Microsoft (MSFT) gives away a security firewall with its latest operating system. Many high-speed Internet service providers offer free anti-virus protection for subscribers. And several Web sites distribute free toolbars to warn of Web scams.

AOL even recently made a package of basic security tools — anti-virus, anti-spyware and firewall programs — available for free to anyone, not just paying subscribers.

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Despite all the free protection, primarily for Windows computers, leading security vendors are moving forward with plans to start selling their annual slate of security products this fall.

Why bother, when so much is available elsewhere at no cost?

"I absolutely don't argue that the highly tech-savvy consumer will and can search the Web for freeware and knock out 90, maybe 95 percent of the risk," said Lane Bess, Trend Micro Inc.'s (TMC) general manager for consumer products. "That's not the largest [base of] consumers out there."

Most people, he said, would rather install a package — for $50 in Trend Micro's case — that does everything.

Free often means cobbling a package together:

• Taking the basic firewall that comes with the Service Pack 2 version of Microsoft Corp.'s Windows XP, or getting a stronger one like Check Point Software Technologies Ltd.'s (CHKP) Zone Alarm to monitor and block outbound traffic as well;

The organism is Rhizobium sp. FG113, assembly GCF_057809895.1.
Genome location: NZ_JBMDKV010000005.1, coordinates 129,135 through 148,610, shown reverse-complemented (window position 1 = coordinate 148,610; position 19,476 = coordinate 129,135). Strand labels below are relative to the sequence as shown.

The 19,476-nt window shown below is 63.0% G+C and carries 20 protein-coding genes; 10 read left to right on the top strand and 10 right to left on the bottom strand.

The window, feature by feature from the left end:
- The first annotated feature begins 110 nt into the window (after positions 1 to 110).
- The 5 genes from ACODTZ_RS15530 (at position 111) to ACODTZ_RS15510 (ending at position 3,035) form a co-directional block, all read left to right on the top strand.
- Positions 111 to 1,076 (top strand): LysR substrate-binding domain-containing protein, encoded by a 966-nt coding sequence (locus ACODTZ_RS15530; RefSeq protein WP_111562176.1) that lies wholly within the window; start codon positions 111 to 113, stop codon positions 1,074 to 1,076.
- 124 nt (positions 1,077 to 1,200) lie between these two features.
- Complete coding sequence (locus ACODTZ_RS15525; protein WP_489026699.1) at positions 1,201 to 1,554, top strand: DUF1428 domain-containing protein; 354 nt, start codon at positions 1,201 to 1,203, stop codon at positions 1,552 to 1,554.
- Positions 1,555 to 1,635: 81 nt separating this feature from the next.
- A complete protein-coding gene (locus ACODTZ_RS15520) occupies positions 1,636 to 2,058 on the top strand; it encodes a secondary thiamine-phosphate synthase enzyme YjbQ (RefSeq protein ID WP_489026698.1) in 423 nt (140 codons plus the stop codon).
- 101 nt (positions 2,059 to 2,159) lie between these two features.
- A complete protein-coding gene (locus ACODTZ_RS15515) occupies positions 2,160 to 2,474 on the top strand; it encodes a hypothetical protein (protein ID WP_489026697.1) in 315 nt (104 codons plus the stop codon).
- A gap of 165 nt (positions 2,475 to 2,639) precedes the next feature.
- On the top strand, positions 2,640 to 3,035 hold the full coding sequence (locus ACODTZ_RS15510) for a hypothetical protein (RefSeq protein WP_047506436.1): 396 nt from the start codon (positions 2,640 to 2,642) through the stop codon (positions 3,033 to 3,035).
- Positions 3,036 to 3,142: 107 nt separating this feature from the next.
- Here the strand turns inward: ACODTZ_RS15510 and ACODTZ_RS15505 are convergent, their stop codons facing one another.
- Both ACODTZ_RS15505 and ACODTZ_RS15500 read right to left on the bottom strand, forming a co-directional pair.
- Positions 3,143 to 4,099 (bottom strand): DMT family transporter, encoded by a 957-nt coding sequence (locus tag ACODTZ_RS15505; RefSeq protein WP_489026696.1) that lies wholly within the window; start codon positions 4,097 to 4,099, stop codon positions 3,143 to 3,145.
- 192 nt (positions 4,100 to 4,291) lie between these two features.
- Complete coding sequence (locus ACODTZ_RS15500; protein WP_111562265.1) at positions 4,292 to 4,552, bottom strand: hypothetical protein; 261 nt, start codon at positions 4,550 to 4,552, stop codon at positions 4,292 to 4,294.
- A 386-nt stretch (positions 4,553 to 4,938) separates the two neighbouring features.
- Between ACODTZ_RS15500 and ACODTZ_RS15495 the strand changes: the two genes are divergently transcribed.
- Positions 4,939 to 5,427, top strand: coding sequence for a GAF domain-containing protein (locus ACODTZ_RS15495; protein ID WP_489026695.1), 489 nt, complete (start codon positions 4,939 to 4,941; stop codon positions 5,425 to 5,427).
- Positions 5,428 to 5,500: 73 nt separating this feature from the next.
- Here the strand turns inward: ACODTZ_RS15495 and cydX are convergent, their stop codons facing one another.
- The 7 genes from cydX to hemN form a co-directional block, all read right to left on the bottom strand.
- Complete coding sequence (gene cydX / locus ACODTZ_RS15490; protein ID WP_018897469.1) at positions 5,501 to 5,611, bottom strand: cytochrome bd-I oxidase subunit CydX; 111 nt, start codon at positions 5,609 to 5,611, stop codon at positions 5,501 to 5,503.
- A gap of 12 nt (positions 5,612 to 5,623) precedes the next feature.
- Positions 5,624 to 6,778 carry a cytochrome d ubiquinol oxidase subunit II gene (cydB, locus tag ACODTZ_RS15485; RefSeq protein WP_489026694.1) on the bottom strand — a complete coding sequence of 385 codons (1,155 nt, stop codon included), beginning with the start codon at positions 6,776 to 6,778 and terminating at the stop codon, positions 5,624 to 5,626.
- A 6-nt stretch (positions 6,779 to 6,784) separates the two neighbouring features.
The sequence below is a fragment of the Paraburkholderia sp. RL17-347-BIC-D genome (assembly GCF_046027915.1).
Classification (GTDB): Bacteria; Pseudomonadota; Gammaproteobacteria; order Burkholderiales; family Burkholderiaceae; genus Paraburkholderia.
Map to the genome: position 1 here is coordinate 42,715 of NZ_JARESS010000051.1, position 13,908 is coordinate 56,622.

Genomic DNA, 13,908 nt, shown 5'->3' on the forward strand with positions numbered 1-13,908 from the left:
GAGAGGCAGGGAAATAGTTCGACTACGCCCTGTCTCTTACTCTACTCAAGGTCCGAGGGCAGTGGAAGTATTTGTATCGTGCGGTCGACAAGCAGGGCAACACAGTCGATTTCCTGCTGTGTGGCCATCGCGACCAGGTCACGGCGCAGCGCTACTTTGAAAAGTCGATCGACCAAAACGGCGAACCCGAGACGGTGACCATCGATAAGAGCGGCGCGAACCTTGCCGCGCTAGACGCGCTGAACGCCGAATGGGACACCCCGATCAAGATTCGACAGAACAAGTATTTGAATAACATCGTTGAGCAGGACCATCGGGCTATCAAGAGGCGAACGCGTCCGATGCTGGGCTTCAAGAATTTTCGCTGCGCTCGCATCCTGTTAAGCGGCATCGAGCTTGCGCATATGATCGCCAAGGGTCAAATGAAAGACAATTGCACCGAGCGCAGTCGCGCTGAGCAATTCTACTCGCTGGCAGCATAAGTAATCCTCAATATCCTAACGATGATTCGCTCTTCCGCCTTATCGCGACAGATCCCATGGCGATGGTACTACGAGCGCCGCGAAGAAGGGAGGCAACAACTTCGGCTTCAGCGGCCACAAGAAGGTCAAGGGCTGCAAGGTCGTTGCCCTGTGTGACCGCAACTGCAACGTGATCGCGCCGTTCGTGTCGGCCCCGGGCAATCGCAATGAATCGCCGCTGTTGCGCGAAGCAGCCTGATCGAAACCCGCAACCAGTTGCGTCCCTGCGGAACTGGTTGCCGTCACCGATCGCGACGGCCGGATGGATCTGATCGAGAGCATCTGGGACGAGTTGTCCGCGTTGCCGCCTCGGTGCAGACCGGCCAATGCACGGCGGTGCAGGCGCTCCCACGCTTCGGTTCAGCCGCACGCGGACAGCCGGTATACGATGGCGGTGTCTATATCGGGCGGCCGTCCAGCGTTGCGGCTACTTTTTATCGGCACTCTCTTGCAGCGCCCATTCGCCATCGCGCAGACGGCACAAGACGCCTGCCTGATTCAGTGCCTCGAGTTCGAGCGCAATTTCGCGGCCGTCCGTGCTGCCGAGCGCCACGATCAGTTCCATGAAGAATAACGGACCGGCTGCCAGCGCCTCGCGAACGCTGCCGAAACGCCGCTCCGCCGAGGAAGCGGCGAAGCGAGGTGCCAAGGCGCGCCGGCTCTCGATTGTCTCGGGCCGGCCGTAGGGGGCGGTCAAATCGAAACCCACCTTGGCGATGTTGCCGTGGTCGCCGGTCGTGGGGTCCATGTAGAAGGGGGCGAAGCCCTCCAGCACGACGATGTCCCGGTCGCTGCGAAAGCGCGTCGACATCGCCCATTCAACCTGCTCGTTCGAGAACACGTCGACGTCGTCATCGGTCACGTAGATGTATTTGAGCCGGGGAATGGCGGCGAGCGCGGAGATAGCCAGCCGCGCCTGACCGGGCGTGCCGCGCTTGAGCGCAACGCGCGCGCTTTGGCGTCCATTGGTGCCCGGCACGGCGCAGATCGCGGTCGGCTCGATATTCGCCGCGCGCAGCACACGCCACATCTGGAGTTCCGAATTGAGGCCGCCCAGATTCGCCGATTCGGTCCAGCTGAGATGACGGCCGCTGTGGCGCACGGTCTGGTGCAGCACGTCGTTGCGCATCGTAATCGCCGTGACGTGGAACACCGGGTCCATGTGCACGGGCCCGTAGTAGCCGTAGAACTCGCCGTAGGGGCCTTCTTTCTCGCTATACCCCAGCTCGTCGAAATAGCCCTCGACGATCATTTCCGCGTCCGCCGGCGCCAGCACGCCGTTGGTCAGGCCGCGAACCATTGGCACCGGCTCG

• Adding anti-virus protection from a high-speed Internet provider like Comcast Corp. (CMCSA) or Time Warner Inc.'s (TWX) Road Runner;

• Obtaining one or more free spyware removal tools like Spybot Search & Destroy;

• Installing a toolbar from EarthLink Inc. (ELNK) or elsewhere to block Web sites known to engage in e-mail "phishing" scams.

Even AOL's free all-in-one package, which uses technology from McAfee Inc. (MFE) and others, is incomplete, said Joel Davidson, an AOL executive vice president for products and technologies.

Last week, the Time Warner unit announced that subscribers who pay $26 a month will get additional protections, such as a stronger firewall and alerts when malicious software tries to send out a bank account or credit card number.

They'll even get more online storage for backup and free insurance for identity theft and computer damage.

The free stand-alone products have even more limits.

Major e-mail providers scan messages for viruses automatically, but they won't address threats that come from instant-messaging or a rogue Web site, or a virus already on the computer.

Trend Micro's free HouseCall virus scanner covers those situations, but users must remember to periodically perform a check, and they won't be automatically protected in the interim.

Same goes for the free scan from Microsoft; automated scanning comes with Windows Live OneCare, which costs $50 a year for up to three computers and includes computer backup and tuneup services.

And while Microsoft plans a more robust firewall in its upcoming Windows Vista operating system, it's holding back enough to justify selling OneCare separately.

The free Zone Alarm, meanwhile, will generate a pop-up warning when newly installed software attempts to connect to the outside world.